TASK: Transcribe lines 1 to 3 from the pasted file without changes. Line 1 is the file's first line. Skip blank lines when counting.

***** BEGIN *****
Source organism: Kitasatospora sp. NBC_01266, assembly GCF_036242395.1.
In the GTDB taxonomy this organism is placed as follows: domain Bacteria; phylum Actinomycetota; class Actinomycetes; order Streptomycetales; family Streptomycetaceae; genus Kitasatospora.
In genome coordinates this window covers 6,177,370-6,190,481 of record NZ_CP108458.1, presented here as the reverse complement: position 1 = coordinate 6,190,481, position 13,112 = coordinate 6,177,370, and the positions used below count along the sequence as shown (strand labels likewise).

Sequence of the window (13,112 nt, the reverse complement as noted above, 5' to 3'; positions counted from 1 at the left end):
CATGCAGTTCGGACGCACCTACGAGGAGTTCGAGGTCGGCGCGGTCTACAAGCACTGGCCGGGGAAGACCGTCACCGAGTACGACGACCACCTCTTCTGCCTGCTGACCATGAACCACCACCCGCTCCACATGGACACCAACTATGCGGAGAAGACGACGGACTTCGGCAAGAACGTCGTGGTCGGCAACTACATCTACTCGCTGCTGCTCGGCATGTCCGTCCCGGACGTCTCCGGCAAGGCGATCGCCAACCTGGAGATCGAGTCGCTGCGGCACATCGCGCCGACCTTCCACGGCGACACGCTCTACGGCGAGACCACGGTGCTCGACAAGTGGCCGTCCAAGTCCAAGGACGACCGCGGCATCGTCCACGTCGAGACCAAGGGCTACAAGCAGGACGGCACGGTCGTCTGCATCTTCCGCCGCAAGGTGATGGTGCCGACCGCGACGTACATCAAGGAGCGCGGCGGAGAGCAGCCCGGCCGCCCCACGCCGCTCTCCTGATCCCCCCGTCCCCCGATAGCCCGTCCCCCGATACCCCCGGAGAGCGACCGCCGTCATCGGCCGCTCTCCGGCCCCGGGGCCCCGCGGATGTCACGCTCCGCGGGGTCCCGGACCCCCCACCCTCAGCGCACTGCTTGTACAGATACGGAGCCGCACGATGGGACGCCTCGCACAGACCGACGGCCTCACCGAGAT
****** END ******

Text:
Source organism: Kitasatospora sp. NBC_01266, assembly GCF_036242395.1.
In the GTDB taxonomy this organism is placed as follows: domain Bacteria; phylum Actinomycetota; class Actinomycetes; order Streptomycetales; family Streptomycetaceae; genus Kitasatospora.
In genome coordinates this window covers 6,177,370-6,190,481 of record NZ_CP108458.1, presented here as the reverse complement: position 1 = coordinate 6,190,481, position 13,112 = coordinate 6,177,370, and the positions used below count along the sequence as shown (strand labels likewise).